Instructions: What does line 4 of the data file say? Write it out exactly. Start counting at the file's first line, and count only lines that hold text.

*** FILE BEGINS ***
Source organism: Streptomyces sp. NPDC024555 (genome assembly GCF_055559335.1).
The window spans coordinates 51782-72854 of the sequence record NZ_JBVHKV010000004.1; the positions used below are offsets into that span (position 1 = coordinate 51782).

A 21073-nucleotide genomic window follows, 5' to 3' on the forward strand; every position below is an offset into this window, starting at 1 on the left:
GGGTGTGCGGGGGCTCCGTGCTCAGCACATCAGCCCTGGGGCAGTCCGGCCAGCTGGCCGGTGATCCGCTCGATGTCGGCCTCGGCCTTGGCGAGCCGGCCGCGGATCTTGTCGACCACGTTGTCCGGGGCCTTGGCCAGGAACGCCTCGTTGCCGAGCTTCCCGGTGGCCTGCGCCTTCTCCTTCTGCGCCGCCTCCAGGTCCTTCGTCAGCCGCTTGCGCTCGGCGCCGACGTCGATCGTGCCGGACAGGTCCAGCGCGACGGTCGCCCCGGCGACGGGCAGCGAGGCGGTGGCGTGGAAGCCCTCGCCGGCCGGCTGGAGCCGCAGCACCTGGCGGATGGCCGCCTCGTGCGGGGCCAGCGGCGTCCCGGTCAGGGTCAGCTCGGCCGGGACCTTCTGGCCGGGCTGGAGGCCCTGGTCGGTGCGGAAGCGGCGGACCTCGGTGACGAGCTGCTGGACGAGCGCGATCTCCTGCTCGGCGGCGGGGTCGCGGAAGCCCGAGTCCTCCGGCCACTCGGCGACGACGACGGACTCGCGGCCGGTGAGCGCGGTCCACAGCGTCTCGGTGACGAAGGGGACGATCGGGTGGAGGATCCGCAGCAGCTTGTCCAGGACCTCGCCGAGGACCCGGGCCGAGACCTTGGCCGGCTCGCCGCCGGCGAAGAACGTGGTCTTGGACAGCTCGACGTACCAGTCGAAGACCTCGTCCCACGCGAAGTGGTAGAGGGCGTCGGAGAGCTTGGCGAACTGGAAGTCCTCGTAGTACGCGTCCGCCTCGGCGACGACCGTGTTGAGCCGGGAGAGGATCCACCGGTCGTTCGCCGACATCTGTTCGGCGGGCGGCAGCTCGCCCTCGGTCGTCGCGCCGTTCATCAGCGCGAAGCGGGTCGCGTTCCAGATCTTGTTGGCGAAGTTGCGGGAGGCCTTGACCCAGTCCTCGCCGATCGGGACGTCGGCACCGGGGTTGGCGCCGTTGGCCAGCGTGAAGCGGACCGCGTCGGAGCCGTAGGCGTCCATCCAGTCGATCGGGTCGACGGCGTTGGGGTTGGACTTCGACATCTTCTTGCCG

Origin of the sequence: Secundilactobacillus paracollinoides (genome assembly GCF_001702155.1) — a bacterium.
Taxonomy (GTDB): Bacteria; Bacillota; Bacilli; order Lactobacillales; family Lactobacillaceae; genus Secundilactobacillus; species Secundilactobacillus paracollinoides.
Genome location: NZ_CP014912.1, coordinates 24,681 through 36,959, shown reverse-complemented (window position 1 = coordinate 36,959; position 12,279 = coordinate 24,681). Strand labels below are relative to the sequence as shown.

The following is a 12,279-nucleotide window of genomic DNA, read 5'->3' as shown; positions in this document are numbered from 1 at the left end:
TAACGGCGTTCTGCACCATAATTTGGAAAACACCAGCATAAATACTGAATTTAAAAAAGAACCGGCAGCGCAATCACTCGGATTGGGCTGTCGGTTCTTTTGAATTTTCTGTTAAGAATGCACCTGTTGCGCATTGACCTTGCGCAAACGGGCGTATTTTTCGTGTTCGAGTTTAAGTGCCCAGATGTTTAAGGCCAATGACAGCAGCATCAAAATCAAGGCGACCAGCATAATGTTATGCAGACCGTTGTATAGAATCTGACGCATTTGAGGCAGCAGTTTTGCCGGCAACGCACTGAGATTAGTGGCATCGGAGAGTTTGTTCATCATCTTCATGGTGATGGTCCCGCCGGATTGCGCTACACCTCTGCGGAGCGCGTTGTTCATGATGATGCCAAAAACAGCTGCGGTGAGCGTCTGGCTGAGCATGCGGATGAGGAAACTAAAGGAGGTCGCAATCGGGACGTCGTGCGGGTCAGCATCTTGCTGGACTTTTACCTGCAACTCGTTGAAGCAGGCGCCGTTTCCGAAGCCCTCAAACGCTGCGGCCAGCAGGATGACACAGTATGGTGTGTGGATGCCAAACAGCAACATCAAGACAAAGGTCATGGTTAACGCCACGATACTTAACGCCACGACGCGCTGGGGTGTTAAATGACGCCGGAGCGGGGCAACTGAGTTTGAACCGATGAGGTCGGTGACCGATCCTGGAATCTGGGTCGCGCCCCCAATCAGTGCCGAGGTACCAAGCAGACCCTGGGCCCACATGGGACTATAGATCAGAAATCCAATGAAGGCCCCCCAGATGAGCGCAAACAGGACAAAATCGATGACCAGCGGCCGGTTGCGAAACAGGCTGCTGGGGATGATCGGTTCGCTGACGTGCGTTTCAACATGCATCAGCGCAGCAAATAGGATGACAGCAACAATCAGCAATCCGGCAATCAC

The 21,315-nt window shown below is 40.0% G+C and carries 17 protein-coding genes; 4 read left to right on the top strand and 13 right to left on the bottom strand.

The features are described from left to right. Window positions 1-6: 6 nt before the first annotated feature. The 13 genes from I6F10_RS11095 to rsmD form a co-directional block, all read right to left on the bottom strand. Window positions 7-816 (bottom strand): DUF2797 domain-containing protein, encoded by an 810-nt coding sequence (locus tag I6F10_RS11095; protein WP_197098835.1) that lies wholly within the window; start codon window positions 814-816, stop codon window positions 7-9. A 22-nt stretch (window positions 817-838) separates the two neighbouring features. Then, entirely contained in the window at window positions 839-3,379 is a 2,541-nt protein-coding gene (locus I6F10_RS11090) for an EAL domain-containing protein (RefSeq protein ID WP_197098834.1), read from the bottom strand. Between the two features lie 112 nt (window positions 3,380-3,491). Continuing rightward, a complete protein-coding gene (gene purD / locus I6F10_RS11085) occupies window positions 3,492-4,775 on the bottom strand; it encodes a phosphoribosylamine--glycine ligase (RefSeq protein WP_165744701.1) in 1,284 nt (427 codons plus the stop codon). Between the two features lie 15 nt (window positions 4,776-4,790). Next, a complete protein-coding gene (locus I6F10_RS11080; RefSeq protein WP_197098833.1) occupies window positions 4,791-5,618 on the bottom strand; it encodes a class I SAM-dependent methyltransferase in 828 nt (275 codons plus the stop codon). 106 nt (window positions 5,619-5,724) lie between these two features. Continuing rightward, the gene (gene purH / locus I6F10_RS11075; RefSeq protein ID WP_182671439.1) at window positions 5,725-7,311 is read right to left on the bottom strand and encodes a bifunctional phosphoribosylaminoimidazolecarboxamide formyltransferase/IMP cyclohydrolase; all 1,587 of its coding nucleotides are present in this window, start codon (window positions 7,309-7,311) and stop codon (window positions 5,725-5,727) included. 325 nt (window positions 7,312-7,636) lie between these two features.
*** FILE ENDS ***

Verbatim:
GGGTGTGCGGGGGCTCCGTGCTCAGCACATCAGCCCTGGGGCAGTCCGGCCAGCTGGCCGGTGATCCGCTCGATGTCGGCCTCGGCCTTGGCGAGCCGGCCGCGGATCTTGTCGACCACGTTGTCCGGGGCCTTGGCCAGGAACGCCTCGTTGCCGAGCTTCCCGGTGGCCTGCGCCTTCTCCTTCTGCGCCGCCTCCAGGTCCTTCGTCAGCCGCTTGCGCTCGGCGCCGACGTCGATCGTGCCGGACAGGTCCAGCGCGACGGTCGCCCCGGCGACGGGCAGCGAGGCGGTGGCGTGGAAGCCCTCGCCGGCCGGCTGGAGCCGCAGCACCTGGCGGATGGCCGCCTCGTGCGGGGCCAGCGGCGTCCCGGTCAGGGTCAGCTCGGCCGGGACCTTCTGGCCGGGCTGGAGGCCCTGGTCGGTGCGGAAGCGGCGGACCTCGGTGACGAGCTGCTGGACGAGCGCGATCTCCTGCTCGGCGGCGGGGTCGCGGAAGCCCGAGTCCTCCGGCCACTCGGCGACGACGACGGACTCGCGGCCGGTGAGCGCGGTCCACAGCGTCTCGGTGACGAAGGGGACGATCGGGTGGAGGATCCGCAGCAGCTTGTCCAGGACCTCGCCGAGGACCCGGGCCGAGACCTTGGCCGGCTCGCCGCCGGCGAAGAACGTGGTCTTGGACAGCTCGACGTACCAGTCGAAGACCTCGTCCCACGCGAAGTGGTAGAGGGCGTCGGAGAGCTTGGCGAACTGGAAGTCCTCGTAGTACGCGTCCGCCTCGGCGACGACCGTGTTGAGCCGGGAGAGGATCCACCGGTCGTTCGCCGACATCTGTTCGGCGGGCGGCAGCTCGCCCTCGGTCGTCGCGCCGTTCATCAGCGCGAAGCGGGTCGCGTTCCAGATCTTGTTGGCGAAGTTGCGGGAGGCCTTGACCCAGTCCTCGCCGATCGGGACGTCGGCACCGGGGTTGGCGCCGTTGGCCAGCGTGAAGCGGACCGCGTCGGAGCCGTAGGCGTCCATCCAGTCGATCGGGTCGACGGCGTTGGGGTTGGACTTCGACATCTTCTTGCCG